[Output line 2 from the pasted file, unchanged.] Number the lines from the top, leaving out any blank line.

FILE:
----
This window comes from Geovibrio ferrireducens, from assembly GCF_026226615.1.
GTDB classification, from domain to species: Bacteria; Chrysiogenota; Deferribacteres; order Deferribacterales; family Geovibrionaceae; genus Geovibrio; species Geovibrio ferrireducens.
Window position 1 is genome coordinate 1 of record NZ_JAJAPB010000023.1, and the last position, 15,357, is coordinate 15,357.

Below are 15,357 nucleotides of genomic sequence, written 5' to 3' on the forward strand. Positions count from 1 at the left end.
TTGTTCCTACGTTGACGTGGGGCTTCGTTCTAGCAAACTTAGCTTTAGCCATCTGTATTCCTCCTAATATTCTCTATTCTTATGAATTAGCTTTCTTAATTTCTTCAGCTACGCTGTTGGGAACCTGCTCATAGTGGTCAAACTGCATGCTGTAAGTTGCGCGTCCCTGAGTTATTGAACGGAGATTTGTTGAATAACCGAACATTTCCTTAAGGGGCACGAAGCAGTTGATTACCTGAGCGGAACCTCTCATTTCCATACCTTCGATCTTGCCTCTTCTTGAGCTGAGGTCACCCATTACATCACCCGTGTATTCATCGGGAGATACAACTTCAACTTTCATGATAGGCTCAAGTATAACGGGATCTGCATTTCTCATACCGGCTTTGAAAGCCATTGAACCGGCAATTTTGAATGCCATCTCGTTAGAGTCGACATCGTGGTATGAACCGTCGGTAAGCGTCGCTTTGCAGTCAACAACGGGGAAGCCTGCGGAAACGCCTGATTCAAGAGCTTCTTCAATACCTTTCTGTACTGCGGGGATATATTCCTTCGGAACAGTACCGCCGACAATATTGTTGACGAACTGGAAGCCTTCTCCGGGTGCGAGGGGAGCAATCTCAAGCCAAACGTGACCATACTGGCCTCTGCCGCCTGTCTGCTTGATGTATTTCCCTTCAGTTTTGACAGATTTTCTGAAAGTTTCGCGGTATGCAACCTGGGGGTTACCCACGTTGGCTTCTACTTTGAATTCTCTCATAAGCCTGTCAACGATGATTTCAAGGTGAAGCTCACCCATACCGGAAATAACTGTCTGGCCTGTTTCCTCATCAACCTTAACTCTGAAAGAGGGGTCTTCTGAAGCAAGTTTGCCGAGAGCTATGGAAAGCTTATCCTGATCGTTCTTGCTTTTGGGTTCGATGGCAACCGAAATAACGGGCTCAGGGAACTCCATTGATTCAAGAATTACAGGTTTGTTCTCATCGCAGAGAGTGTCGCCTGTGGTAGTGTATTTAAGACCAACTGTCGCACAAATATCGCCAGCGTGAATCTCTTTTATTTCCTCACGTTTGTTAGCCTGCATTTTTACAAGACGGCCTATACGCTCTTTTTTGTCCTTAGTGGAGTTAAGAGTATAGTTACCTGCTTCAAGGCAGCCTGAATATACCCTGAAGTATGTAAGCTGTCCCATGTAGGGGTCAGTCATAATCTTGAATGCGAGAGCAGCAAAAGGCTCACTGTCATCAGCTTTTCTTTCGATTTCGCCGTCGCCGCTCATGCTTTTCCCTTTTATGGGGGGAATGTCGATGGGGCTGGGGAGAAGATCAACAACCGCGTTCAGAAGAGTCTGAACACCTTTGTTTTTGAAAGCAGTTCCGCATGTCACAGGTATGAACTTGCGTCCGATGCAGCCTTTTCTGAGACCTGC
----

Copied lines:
GTDB classification, from domain to species: Bacteria; Chrysiogenota; Deferribacteres; order Deferribacterales; family Geovibrionaceae; genus Geovibrio; species Geovibrio ferrireducens.